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Mclaran Surname Ancestry Results

Our indexes 1000-1999 include entries for the spelling 'mclaran'. In the period you have requested, we have the following 4 records (displaying 1 to 4): 

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National ArchivesApprentices registered in Scotland (1764)
Apprenticeship indentures and clerks' articles were subject to a 6d or 12d per pound stamp duty: the registers of the payments usually give the master's trade, address, and occupation, and the apprentice's name, as well as details of the date and length of the apprenticeship. There are central registers for collections of the stamp duty in London, as well as returns from collectors in the provinces. These collectors generally received duty just from their own county, but sometimes from further afield. The indentures themselves can date from a year or two earlier than this return. (The sample entry shown on this scan is taken from a Durham return. Each entry has two scans, the other being the facing page with the details of the indenture, length of service, and payment of duty.) IR 1/55

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Apprentices registered in Scotland
 (1764)
National ArchivesBritish merchant seamen (1835-1836)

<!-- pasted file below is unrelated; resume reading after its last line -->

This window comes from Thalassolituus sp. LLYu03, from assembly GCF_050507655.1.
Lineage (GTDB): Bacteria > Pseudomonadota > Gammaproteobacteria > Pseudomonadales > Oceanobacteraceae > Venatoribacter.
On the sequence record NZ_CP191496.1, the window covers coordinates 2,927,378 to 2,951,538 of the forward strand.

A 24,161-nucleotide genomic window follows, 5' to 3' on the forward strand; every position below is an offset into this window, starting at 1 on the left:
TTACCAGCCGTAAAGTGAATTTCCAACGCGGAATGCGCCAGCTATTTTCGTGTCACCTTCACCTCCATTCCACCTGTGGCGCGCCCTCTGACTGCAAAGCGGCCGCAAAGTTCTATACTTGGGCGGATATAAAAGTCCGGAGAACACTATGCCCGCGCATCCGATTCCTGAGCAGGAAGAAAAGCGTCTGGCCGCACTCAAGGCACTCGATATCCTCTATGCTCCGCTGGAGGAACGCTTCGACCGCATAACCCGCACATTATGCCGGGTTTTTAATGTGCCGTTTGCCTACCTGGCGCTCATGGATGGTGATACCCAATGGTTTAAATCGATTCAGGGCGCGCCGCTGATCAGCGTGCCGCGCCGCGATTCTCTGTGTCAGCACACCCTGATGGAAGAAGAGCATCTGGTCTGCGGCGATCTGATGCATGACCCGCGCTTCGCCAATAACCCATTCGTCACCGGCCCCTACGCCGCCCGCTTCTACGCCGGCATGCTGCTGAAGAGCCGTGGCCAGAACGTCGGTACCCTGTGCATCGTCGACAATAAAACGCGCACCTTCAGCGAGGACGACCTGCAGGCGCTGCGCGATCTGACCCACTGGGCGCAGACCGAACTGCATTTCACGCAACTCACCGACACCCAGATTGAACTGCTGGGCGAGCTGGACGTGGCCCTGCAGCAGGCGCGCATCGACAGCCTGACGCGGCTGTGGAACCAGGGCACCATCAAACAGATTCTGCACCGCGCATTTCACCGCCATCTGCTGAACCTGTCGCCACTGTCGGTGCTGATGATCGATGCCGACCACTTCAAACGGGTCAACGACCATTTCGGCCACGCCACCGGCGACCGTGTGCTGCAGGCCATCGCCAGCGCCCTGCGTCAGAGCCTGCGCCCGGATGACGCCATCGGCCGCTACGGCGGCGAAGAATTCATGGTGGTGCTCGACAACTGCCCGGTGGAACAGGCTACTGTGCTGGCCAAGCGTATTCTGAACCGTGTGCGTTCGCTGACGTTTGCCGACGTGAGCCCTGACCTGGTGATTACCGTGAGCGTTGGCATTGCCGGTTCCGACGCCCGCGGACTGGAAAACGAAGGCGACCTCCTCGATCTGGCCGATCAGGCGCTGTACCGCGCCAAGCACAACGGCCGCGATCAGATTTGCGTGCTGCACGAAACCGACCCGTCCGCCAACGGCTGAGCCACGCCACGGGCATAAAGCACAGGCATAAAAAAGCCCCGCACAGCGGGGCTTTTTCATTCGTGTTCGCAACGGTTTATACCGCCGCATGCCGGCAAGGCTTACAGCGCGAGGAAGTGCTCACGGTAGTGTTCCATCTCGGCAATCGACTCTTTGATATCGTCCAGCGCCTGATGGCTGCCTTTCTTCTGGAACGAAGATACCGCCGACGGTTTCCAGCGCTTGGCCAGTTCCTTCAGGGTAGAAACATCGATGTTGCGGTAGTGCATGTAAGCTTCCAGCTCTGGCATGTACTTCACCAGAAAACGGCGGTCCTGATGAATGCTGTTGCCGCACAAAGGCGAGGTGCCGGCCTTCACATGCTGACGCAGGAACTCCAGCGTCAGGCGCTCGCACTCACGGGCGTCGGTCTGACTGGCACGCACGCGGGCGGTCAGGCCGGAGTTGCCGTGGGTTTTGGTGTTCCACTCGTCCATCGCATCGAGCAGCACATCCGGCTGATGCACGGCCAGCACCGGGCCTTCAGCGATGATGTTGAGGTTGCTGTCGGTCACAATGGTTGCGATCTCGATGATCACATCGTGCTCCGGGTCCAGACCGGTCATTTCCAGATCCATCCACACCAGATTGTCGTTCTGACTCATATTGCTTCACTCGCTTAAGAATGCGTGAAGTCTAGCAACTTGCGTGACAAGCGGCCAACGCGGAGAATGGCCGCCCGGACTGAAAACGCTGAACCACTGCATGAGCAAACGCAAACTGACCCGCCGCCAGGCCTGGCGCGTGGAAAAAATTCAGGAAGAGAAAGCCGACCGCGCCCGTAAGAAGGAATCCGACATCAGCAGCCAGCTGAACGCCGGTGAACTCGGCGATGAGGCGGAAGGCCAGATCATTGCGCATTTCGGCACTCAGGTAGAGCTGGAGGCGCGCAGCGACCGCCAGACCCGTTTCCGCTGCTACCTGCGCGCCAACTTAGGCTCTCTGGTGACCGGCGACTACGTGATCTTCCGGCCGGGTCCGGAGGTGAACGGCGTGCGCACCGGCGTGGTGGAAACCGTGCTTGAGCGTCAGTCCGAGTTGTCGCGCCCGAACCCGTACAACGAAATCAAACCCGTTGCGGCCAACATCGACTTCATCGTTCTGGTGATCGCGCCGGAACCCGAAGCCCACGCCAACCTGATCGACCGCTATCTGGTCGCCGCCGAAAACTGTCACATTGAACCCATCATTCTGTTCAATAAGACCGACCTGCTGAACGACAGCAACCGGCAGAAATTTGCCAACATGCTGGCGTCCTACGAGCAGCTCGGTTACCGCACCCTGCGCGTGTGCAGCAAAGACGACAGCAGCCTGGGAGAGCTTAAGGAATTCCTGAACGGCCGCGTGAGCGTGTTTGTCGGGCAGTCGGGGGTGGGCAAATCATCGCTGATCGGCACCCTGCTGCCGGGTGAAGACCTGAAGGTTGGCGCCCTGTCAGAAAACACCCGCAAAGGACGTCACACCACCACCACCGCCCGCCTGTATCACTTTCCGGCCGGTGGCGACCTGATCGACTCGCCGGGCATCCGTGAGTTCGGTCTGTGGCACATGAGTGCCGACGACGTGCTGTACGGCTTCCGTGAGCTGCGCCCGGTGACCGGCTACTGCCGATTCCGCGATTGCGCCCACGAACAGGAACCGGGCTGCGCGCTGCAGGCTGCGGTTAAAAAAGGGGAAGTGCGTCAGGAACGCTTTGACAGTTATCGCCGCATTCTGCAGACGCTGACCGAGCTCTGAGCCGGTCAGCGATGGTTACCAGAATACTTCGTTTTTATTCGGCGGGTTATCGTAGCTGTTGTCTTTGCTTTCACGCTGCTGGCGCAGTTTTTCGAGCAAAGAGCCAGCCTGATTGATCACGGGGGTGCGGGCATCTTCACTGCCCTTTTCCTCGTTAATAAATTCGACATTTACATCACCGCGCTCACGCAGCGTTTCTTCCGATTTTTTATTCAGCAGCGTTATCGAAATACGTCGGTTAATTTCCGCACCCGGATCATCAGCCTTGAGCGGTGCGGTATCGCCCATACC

At this period, the foreign trade of ships plying to and from the British isles involved about 150,000 men on 15,000 ships; and the coasting trade about a quarter as many more. A large proportion of the seamen on these ships were British subjects, and so liable to be pressed for service in the Royal Navy; but there was no general register by which to identify them, so in 1835 parliament passed a Merchant Seamen's Registration Bill. Under this act this large register of British seamen was compiled, based on ships' crew lists gathered in British and Irish ports, and passed up to the registry in London. Each seaman was assigned a number, and the names were arranged in the register by first two letters of the surname (our sample scan shows one of the pages for 'Sm'); in addition, an attempt was made to separate out namesakes by giving the first instance of a name (a), the second (b), and so on. But no effective method was devised to prevent the same man being registered twice as he appeared in a second crew list; moreover, the original crew lists were clearly difficult for the registry clerks to copy, and some of the surname spellings appear to be corrupted. A parliamentary committee decided that the system devised did not answer the original problem, and this register was abandoned after less than two years: but it is an apparently comprehensive source for British merchant seamen in 1835 to 1836. The register records the number assigned to each man; his name; age; birthplace; quality (master, captain, mate, 2nd mate, mariner, seaman, fisherman, cook, carpenter, boy &c.); and the name and home port of his ship, with the date of the crew list (usually at the end of a voyage). Most of the men recorded were born in the British Isles, but not all (for instance, Charleston and Stockholm appear in the sample scan). The final column 'How disposed of' is rarely used, and indicates those instances where a man died, was discharged, or deserted his ship during the voyage.